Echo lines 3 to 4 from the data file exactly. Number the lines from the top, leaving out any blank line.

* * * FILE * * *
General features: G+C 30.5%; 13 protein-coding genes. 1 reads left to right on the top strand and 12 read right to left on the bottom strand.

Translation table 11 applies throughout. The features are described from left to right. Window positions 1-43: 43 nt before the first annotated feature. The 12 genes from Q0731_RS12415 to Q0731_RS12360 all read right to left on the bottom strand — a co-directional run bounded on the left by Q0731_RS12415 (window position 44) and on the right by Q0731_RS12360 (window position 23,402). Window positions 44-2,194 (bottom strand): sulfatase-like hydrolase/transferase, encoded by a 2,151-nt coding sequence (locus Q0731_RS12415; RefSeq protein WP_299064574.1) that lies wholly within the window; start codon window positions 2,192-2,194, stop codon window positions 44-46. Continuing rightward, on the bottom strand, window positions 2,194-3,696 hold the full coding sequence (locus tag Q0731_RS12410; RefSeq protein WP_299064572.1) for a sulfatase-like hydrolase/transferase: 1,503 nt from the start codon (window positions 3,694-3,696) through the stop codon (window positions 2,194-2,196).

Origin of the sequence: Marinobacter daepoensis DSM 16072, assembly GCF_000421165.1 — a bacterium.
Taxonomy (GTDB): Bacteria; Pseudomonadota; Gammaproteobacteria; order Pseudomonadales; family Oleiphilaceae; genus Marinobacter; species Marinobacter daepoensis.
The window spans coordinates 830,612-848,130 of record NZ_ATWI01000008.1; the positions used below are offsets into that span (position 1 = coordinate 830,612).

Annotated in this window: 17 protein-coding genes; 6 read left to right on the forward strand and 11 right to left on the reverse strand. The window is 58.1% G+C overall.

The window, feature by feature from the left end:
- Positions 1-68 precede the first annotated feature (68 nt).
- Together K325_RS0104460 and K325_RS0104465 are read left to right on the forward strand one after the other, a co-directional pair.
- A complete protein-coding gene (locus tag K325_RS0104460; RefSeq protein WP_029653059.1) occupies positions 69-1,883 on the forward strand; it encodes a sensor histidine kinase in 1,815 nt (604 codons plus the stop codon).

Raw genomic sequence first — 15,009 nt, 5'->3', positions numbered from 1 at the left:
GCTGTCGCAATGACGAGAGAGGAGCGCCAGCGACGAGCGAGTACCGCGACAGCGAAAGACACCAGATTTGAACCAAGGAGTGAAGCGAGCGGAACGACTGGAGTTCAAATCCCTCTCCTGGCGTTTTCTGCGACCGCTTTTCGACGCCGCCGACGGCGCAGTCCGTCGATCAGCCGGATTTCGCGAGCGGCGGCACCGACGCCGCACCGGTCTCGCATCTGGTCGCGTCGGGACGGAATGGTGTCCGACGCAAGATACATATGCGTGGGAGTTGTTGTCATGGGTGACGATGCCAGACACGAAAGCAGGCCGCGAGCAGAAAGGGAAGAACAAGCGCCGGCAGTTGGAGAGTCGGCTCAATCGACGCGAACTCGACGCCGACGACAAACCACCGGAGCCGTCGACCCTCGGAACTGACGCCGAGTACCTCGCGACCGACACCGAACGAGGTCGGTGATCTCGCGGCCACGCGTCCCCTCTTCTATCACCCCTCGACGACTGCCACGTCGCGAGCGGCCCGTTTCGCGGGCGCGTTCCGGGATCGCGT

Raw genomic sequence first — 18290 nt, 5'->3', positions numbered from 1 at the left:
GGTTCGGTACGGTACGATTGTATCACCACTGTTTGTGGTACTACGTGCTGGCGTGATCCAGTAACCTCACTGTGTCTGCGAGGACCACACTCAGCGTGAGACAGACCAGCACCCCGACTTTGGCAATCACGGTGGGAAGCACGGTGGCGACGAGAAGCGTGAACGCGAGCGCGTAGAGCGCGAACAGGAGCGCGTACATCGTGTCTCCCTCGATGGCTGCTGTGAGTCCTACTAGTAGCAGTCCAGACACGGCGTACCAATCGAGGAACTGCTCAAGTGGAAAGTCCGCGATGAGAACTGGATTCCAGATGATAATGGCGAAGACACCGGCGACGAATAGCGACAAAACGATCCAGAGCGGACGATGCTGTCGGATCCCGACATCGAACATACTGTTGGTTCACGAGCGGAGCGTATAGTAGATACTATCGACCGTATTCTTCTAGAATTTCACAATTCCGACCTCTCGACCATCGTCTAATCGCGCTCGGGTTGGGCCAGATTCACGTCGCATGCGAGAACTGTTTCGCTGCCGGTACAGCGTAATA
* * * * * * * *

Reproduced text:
Origin of the sequence: Marinobacter daepoensis DSM 16072, assembly GCF_000421165.1 — a bacterium.
Taxonomy (GTDB): Bacteria; Pseudomonadota; Gammaproteobacteria; order Pseudomonadales; family Oleiphilaceae; genus Marinobacter; species Marinobacter daepoensis.